Isn't that pretty much the only thing the Supreme Court can do in patent cases? The Justices are terrified about what they don't understand, and particularly fearful of the unintended consequences of decisions that will be implemented not primarily by the Federal Circuit, but by the uniquely outmoded and ridiculous form of bureaucracy that is the Patent Office.

Contrary to popular belief that KSR had meager effect on nonbviousness outcomes, an empirical study has found that the FedCir and district courts have started to invalidate more patents for obviousness because of KSR.

No. The study shows, at most, that more patents are invalidated for obviousness, and (totally unsurprisingly) every judgment to that effect is accompanied by an opinion that cites KSR. That's not the same thing at all. Every opinion finding a patent non-obvious cites KSR too, and there are still many more of those overall.

For software, the obvious-nonobvious percentage is somewhat close to 50-50, which a 2010 WilmerHale study of FedCir decisions since KSR found. Going forward, I see the FedCir and district courts continuing to grapple with nonobviousness doctrine, including for software patents.

Another non-conclusion conclusion?

KSR has elevated the threshold and more software, even if they are deemed statutory subject matter, may be subject to a finding of obviousness. However, I don't see the Supreme Court or FedCir en banc deciding this area anytime soon. Most of the action will be at the district court or PTO/BPAI level, which may lead to divergences in what is already a fact-intensive area.

Wouldn't that be the other way around? All decisions involve the PTO, some involve the BPAI, a tiny number involve the District Courts, right?

Section III: What This Means for Software, Software Users

Many people, including free software advocates, have long decried software patents as hindrances to innovation and sharing. The recent populist efforts to petition the Obama administration to end software patents show they are not alone. However, given Congress's inability to grapple with this issue (or any other matter), change must come from elsewhere.

I don't understand what this supposed inability is. Congress just spent more time and moved a larger revision of the US patent law than anytime this generation.

The flux in the doctrine in eligible subject matter and nonobviousness is a step in the right direction.

Flux in doctrine is a step in the right direction? Wouldn't that mean that the right direction is back and forth? Or do you mean that current doctrine is bad, so that even back and forth is a better direction than forth?

Those sued by patent holders have greater likelihood of success to invalidate software patents under Sections 101 and 103.

That's a conclusion for which no evidence has been presented. At most you have shown, on the basis of one rather weak survey produced in an unrefereed context by an interested party, that judgments finding obviousness have increased. Even if the data are persuasive, and in addition to being persuasive are correct, and in addition to correct are also representative of the situation overall, they still don't support your conclusion. The results noted could have been in declaratory actions brought by those who have not been sued. They could have resulted from the fact that defendants have less chance of prevailing, are licensing and paying royalties more often, and only were the case against the patent is strong are they willing to proceed to trial. And so on.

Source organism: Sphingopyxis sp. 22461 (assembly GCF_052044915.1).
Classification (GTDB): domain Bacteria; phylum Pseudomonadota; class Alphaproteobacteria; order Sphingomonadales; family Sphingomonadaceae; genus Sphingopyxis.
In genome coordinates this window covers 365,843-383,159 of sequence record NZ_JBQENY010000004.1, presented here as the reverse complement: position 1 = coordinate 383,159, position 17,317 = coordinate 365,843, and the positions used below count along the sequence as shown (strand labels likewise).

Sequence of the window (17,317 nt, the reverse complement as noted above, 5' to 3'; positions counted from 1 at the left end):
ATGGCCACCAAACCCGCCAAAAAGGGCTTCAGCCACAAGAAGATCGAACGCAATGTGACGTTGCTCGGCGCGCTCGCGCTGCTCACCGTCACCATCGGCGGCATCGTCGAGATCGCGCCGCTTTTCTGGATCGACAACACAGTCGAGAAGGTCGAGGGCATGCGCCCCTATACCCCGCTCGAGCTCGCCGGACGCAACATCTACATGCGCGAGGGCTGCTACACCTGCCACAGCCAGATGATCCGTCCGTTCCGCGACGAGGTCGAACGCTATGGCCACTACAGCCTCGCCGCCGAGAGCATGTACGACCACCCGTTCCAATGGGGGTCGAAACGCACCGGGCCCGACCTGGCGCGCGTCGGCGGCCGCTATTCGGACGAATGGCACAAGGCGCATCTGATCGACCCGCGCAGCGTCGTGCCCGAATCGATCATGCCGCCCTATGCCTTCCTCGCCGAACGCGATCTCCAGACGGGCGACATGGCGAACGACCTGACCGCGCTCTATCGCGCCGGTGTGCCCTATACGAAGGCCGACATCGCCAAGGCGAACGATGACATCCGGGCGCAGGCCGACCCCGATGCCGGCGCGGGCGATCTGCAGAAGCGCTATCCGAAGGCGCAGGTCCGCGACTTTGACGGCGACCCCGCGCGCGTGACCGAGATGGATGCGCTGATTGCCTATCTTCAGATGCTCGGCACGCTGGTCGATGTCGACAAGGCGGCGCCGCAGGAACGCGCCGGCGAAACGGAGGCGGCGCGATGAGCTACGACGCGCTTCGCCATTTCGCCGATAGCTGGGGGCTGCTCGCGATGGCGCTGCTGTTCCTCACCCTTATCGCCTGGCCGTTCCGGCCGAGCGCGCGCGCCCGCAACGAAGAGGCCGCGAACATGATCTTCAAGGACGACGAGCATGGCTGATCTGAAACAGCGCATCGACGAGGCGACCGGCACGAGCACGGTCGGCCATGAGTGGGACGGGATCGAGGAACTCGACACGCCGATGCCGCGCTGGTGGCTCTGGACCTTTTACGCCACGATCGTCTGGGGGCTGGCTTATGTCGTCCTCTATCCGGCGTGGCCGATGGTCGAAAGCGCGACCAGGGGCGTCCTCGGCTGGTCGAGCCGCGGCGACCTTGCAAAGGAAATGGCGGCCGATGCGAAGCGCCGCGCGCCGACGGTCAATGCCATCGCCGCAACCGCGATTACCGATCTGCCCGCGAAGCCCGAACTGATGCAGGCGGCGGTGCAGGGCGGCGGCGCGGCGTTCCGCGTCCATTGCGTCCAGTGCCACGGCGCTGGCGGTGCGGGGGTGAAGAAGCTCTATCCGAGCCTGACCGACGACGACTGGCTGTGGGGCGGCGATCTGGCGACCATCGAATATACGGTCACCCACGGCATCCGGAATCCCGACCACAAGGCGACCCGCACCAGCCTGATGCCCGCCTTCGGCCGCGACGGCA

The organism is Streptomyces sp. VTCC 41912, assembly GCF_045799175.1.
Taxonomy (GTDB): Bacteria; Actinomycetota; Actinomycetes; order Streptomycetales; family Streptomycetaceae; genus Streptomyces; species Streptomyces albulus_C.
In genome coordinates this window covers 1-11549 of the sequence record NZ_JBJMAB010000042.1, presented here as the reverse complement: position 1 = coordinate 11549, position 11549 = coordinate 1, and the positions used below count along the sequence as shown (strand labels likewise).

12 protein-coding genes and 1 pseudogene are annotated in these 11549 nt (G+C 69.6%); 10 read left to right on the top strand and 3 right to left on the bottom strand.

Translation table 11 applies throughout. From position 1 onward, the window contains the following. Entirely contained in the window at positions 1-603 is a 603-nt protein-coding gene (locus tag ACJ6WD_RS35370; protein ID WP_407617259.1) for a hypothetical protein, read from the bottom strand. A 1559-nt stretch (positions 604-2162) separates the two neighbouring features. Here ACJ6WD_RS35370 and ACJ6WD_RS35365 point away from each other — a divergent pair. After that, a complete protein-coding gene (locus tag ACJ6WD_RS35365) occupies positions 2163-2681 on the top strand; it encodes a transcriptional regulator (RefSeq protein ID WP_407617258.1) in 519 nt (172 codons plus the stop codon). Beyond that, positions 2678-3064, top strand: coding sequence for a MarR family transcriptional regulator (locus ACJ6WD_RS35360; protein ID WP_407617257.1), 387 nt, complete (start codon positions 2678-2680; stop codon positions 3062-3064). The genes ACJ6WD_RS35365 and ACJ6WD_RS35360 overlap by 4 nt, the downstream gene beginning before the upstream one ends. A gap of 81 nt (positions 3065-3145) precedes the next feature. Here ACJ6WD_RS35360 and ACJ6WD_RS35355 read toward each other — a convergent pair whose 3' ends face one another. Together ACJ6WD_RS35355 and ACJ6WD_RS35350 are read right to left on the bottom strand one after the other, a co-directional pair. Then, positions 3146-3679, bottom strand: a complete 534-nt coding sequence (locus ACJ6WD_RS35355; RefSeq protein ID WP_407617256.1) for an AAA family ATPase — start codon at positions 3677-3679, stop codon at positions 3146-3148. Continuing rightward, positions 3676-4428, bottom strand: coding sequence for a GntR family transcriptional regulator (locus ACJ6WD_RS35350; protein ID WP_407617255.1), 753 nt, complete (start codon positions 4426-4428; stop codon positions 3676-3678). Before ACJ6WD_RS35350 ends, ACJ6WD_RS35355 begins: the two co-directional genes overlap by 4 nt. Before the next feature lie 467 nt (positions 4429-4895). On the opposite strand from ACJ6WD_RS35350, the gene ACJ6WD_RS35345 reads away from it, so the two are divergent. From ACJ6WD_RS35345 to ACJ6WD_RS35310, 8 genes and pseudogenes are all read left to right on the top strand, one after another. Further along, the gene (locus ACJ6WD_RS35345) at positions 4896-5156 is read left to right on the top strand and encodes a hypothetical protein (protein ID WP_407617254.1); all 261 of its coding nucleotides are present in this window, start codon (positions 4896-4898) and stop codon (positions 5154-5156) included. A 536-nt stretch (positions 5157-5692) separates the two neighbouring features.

Perhaps one day proprietary holders of software patents will find the patent system and courts not worth their effort and costs.

But the reality, as you half-mention at one point, is that we are in the early stages of a patent war rapidly spreading throughout the IT industry, in which the price of absurdly lousy patents of all sorts has gone up by an order of magnitude. A major industry participant, to my knowledge, paid more than a million dollars recently for an expired patent. An attempt to describe what's going on without actually even more than barely mentioning what's going on does not seem very promising to me.

Or change may come from the market. The patent wars have already shown the inefficiencies with the software patent system, and with free software offering an alternative for users and other stakeholders, perhaps that would sound the death knell.

That makes no sense to me. The force explosively driving up the price of IT patents is the market. Capitalism is doing what it always does: trying to destroy the free market in favor of monopoly. Dominant firms (Microsoft and Apple) who can only benefit from the prohibition of innovation are spending billions of dollars to buy up dubious government-issued monopoly rights to exclude innovators. Monopolists in adjacent business segments, with different "business models" exploiting different bottlenecks, are attempting disruptive innovation elsewhere in order to expand their area of dominance, sometimes in alliance with the free world, which—being non-capitalist—actually believes in the free market. The anti-innovation monopolists have always regarded the free world as an existential threat to them, which indeed we are. They therefore attach great importance to the patent system, because state prohibition of innovation is the only force that can even substantially slow down our efforts to eliminate them. We are now forcing them to spend billions of dollars on worthless theoretical rights, and to compete in the destruction of those rights against other oligopolists who are temporarily on our side. That doesn't sound at all like the process you are describing, so one of us probably misunderstands the situation.

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r16 - 04 Sep 2012 - 22:02:19 - IanSullivan